Standard 9 Meta-Reflection: Cultural Sensitivity

Standard 9 Cultural Sensitivity: Establishes a culturally inclusive learning climate that facilitates academic engagement and success for all students.

In the course, Culturally Responsive Teaching, I learned that it is important that teachers are consciously aware of their own background and beliefs so they can appropriately respond to their students and create an environment that respects all students’ beliefs and cultures. Mvududu (2013) states, “Curriculum content and materials do not reflect multicultural perspectives of the populations taught” (p. 2). It is important that teachers are able to adapt the curriculum to meet the needs of all students. In order to do this, teachers need to be aware of their own cultures and backgrounds but also take interest in learning about the cultures of their students. This will be an ongoing process as teachers learn about the cultures and interests of their students. Teachers must seek opportunities for professional development, activate students’ prior knowledge, and model respect for individual differences. This will ultimately help develop multicultural classrooms in which all voices, backgrounds, and cultures are equally valued instead of Whites being the “norm” against which all other groups are measured (Mvududu, 2013, p. 9). 

Key Concepts

Views of Multicultural Education-

The views of multicultural education vary depending on the subjective and objective elements in which knowledge is constructed. There are different types of knowledge that should influence the curriculum taught in schools. These include personal/cultural, popular, mainstream academic, transformative academic, and school (Banks, 1996, p. 9). In a multicultural classroom, students should learn all types of knowledge so they are able to understand multiple perspectives and develop their own. If teachers understand different types of knowledge they can apply this knowledge in the classroom to help students see how the knowledge fits within a social context. It is important to remember that our own background and cultural experiences influence the way we construct knowledge. Banks (1996) states, “The goal of multicultural education is to create equal educational opportunities for all students (p.8).”

Culturally Responsive Instruction-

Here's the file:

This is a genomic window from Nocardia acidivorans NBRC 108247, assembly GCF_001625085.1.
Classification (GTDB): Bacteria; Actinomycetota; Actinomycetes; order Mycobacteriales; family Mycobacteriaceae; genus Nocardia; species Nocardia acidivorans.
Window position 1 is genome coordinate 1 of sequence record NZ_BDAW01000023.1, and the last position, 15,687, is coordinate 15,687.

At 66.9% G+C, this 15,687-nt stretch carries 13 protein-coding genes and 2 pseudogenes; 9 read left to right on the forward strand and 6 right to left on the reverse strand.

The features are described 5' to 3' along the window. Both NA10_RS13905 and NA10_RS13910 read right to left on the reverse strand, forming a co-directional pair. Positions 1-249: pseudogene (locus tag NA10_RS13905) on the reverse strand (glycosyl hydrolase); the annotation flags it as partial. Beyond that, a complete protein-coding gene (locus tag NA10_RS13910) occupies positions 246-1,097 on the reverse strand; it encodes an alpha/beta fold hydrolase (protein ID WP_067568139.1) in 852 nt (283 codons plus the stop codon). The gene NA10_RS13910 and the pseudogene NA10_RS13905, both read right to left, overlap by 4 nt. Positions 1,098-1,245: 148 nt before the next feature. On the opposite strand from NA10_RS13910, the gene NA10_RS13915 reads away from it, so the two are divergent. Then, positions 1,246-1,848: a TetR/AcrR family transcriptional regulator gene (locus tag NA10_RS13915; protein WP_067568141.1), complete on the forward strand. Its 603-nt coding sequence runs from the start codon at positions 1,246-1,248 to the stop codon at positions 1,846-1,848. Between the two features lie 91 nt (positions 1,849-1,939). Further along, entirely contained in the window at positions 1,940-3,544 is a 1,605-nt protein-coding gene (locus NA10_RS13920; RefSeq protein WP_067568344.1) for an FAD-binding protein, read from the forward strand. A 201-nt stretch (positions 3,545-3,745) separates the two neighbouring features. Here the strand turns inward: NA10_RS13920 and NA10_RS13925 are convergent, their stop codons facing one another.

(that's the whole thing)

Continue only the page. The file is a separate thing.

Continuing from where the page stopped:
Culturally responsive teaching involves teachers designing instruction that meets the needs of all students. Mvududu (2013) states, “The general claim is that most children of color are socially acculturated to more communal living arrangements than White, middle-class kids, and thus they profit from more collaborative instructional activities than they usually experience in school” (slide 2). I think when cooperative learning includes: positive interdependence, face-to-face interaction, individual accountability, social skills development and group processing opportunities it provides a structure for students to learn from one another (Del’Ollio & Donk, 2007). It allows each student to engage and participate in the learning. Students are not only engaged in learning the content but are developing social skills and positive relationships with their peers. When students have the opportunity to problem solve and accomplish tasks they are learning to work productively with others. Cooperative learning is giving all students a chance to participate while building classroom community. Students need to feel successful and develop positive relationships with their peers. These social skills are skills they will take with them beyond the classroom and that will be applicable to real life. Transformative Knowledge, Curriculum Reform, and Action describes the dimensions of multicultural education which includes content integration, an equity pedagogy, the knowledge construction process, prejudice reduction, and an empowering school culture and social structure (Banks, 1996, p. 337). Content integration is when teachers use content from a variety of cultures in their instruction. An equity pedagogy requires teachers to use a variety of teaching styles to meet the learning styles of all students. The knowledge construction process involves teachers presenting multiple perspectives to help students understand how knowledge is influenced by multiple factors. Prejudice reduction is implemented when teachers develop lessons that will help students develop positive attitudes about all cultural backgrounds. Lastly, an empowering school culture and social structure requires the school to create a culture that supports all students (Banks, 1996, p. 336-339). I think the shift from content integration to transformation is the shift many teachers still need to make, including myself. Rather than adding units on different cultural groups, teachers can use the existing curriculum. This emphasizes the importance of creating an empowering school culture where all teachers are approaching the curriculum with a critical eye and making modifications that will allow students to see multiple perspectives. Since curriculums vary from school to school and do not always represent multiple cultural backgrounds, it is not enough to rely on simply delivering the content. It is important that teachers not only provide multiple perspectives but allow students to engage in critical thinking activities so they can learn to make their own interpretations. These are skills that students can apply beyond the classroom. Students need to be prepared to make decisions so they can make positive contributions to our diverse society.